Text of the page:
Knowing when to quit is an important thing. The Die Hard franchise, once a torch-bearer for action cinema, reaches its fifth instalment with A Good Day to Die Hard, a title rather more apt than its creators would have intended. Many will argue the series should have wrapped up after the third instalment which nicely rounded out probably Hollywood’s best ever trilogy of action movies, and that bringing John McClane back after a long hiatus with Die Hard 4.0 was a step too far. I’m inclined to disagree. For all its faults that film still found some of the spirit of earlier movies and is plainly miles better than this entirely superfluous fifth outing.
John McClane’s (Bruce Willis, as if you needed to be told) son Jack (Jai Courtney) has landed himself in trouble in Moscow. Fearing what his boy, with whom he hasn’t spoken in a few years, might have got himself embroiled in, John flies out in the hope of tracking him down. He manages to trace him as far as a courthouse where a prominent Russian billionaire is standing trial but after the place is blown up, John comes face to face with Junior trying to get the man to safety. It turns out McClane the younger is a CIA man and some rather nasty people are after his charge.
The story is rubbish. The original film blazed a trail with its relatively ordinary central hero and delightfully theatrical villain but a quarter of a century on the series has regressed into painfully generic territory. It’s just some boring cobblers about Chernobyl and a plan to obtain weapons grade plutonium but as a plot it feels embarrassingly by-the-numbers and completely lacks a proper central villain with even a shred of character. Even Die Hard 4.0’s Thomas Gabriel was better.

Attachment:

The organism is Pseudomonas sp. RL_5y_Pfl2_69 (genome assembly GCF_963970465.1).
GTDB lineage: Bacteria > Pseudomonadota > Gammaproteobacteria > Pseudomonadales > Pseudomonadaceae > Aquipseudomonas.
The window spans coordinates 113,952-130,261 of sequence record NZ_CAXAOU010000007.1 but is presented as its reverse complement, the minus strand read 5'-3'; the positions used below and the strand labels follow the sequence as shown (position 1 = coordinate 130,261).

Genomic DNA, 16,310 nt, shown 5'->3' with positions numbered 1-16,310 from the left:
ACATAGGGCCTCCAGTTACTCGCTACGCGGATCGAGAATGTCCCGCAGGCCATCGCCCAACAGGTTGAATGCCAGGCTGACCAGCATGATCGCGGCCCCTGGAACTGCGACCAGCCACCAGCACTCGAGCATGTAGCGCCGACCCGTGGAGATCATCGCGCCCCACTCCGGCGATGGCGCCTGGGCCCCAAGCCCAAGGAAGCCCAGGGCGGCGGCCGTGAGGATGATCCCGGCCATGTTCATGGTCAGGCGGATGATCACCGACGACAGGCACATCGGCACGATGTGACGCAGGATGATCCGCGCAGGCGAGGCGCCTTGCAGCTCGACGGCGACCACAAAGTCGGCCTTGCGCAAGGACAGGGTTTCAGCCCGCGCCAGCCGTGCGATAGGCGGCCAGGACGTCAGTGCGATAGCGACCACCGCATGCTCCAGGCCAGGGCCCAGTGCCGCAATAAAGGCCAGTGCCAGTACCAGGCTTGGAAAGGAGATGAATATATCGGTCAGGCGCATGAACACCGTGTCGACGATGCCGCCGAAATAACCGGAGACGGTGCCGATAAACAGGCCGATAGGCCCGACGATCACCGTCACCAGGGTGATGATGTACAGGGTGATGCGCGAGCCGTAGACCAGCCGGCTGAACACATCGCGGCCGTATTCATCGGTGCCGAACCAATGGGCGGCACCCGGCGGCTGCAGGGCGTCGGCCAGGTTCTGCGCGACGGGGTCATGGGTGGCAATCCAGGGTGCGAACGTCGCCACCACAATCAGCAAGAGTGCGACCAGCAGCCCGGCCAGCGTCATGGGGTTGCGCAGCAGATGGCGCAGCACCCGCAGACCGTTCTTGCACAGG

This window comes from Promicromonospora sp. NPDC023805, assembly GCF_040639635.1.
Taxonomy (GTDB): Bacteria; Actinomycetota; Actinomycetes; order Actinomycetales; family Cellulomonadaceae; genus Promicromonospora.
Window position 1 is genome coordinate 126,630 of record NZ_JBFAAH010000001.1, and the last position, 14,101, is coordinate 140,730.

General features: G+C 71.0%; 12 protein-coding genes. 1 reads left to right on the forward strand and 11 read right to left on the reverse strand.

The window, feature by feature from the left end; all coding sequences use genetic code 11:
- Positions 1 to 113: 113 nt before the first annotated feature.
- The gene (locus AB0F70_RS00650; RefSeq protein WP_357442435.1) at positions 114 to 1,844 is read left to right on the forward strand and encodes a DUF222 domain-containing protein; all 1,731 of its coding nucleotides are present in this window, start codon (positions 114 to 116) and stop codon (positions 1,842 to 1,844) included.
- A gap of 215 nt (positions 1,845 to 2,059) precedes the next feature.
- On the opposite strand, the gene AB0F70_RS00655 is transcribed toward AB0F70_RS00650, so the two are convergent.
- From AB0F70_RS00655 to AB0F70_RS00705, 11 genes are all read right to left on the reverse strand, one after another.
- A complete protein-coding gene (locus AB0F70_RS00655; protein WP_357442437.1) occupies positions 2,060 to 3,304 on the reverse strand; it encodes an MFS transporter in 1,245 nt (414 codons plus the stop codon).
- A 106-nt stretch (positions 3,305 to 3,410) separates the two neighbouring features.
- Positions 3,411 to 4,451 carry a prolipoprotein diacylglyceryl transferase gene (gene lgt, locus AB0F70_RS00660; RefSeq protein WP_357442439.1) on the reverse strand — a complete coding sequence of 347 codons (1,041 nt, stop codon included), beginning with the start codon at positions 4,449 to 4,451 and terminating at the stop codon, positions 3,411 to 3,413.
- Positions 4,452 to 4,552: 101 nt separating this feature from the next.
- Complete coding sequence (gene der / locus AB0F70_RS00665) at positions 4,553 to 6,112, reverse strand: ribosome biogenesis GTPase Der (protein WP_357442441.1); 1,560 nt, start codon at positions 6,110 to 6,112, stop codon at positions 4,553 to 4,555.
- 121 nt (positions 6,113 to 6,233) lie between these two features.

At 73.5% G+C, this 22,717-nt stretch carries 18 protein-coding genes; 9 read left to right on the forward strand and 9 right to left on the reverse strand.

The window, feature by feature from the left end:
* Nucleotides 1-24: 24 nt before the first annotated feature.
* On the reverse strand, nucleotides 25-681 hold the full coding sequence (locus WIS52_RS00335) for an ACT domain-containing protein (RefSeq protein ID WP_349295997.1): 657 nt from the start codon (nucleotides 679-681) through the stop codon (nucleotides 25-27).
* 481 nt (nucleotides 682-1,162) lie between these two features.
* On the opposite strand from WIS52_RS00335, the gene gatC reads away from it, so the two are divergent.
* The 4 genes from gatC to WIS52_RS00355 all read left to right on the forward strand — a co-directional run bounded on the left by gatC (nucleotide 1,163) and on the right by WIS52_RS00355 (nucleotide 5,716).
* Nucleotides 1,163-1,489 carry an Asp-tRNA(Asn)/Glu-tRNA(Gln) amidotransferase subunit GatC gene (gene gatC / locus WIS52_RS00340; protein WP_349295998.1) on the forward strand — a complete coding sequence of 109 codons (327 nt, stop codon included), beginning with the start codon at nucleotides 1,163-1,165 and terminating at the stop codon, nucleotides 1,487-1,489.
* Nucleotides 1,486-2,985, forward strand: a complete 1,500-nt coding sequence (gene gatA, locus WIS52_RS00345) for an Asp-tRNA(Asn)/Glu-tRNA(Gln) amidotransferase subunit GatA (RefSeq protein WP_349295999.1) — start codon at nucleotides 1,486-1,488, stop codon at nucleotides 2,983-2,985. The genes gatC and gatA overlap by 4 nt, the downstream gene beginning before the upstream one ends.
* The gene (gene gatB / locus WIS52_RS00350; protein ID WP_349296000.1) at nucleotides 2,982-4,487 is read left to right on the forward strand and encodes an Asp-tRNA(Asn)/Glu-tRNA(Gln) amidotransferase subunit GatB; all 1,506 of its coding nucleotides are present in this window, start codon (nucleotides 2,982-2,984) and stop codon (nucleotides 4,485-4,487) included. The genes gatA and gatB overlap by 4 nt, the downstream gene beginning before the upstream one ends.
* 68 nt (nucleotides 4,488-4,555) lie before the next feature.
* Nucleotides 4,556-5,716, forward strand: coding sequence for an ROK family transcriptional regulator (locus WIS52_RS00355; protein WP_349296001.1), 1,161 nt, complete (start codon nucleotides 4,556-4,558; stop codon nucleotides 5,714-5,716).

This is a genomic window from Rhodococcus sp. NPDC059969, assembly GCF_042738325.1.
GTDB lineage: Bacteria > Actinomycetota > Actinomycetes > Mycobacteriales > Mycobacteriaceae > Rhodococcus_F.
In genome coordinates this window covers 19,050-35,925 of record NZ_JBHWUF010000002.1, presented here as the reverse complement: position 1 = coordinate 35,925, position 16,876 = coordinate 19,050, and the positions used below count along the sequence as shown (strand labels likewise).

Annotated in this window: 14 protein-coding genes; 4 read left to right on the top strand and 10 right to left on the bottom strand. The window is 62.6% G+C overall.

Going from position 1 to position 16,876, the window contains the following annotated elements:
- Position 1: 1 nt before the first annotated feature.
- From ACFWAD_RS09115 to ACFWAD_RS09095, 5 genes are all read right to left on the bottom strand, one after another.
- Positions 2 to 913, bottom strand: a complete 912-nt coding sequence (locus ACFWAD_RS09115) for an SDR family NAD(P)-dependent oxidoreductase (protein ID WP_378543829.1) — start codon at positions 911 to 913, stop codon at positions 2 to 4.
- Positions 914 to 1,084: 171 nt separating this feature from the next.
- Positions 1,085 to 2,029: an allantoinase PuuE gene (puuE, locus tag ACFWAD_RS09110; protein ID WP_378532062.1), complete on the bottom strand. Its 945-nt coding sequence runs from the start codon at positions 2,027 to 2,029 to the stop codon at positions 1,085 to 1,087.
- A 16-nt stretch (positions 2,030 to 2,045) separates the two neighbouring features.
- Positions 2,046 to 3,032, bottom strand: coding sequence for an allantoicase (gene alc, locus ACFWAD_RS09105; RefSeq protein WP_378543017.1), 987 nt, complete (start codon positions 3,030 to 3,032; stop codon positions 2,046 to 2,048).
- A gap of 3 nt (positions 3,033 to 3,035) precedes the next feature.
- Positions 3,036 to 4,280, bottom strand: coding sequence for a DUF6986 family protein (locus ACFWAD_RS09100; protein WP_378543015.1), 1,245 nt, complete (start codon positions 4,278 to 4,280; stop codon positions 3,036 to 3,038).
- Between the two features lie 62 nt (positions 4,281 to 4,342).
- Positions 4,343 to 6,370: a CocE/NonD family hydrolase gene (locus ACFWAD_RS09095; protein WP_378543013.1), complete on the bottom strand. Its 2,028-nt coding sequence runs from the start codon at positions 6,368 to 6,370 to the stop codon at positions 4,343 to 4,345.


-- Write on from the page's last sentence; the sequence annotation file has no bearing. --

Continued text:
Every single scene with any amount of dialogue falls flat thanks to a totally inept script that forces its token rocky father-son relationship. Bruce Willis looks like a just doesn’t give a toss, he knows the film is a dog as recent TV appearances have shown. Jai Courtney, to his credit, at least tries to make something of it but the material is so hackneyed and tired he’s fighting a losing battle.
The one plus note is the action which is actually quite decent, and given that this is an action film it’s a fairly significant plus. An early extended vehicle chase is the spectacular highlight even if it does leave you worrying how many innocent motorists are killed in the carnage, and not just by the bad guys. But the explosions don’t save the movie from utter mediocrity.
With none of the wise-cracks or genuine human moments that made John McClane so relatable, this is a good day to let the franchise die. Unfortunately part six looks likely.